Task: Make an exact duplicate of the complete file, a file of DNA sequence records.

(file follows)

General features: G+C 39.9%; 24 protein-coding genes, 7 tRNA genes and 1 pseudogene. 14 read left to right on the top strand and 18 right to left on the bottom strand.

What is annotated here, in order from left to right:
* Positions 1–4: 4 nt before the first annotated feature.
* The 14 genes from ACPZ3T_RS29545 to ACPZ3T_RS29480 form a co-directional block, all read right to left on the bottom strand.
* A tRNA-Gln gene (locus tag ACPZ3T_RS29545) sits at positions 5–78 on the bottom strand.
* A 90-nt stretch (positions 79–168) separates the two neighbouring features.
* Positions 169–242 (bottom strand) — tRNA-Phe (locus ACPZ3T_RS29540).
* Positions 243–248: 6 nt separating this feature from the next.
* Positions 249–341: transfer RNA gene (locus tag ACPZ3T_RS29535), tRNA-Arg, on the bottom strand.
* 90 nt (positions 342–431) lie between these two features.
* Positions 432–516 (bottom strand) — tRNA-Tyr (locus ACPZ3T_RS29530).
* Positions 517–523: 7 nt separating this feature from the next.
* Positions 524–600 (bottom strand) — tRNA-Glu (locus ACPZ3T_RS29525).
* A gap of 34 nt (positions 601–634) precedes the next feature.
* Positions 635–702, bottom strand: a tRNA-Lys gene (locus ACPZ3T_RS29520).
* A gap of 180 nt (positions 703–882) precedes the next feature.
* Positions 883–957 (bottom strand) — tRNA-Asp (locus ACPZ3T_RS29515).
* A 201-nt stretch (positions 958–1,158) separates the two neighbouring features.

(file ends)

General features: G+C 39.9%; 24 protein-coding genes, 7 tRNA genes and 1 pseudogene. 14 read left to right on the top strand and 18 right to left on the bottom strand.

What is annotated here, in order from left to right:
* Positions 1–4: 4 nt before the first annotated feature.
* The 14 genes from ACPZ3T_RS29545 to ACPZ3T_RS29480 form a co-directional block, all read right to left on the bottom strand.
* A tRNA-Gln gene (locus tag ACPZ3T_RS29545) sits at positions 5–78 on the bottom strand.
* A 90-nt stretch (positions 79–168) separates the two neighbouring features.
* Positions 169–242 (bottom strand) — tRNA-Phe (locus ACPZ3T_RS29540).
* Positions 243–248: 6 nt separating this feature from the next.
* Positions 249–341: transfer RNA gene (locus tag ACPZ3T_RS29535), tRNA-Arg, on the bottom strand.
* 90 nt (positions 342–431) lie between these two features.
* Positions 432–516 (bottom strand) — tRNA-Tyr (locus ACPZ3T_RS29530).
* Positions 517–523: 7 nt separating this feature from the next.
* Positions 524–600 (bottom strand) — tRNA-Glu (locus ACPZ3T_RS29525).
* A gap of 34 nt (positions 601–634) precedes the next feature.
* Positions 635–702, bottom strand: a tRNA-Lys gene (locus ACPZ3T_RS29520).
* A gap of 180 nt (positions 703–882) precedes the next feature.
* Positions 883–957 (bottom strand) — tRNA-Asp (locus ACPZ3T_RS29515).
* A 201-nt stretch (positions 958–1,158) separates the two neighbouring features.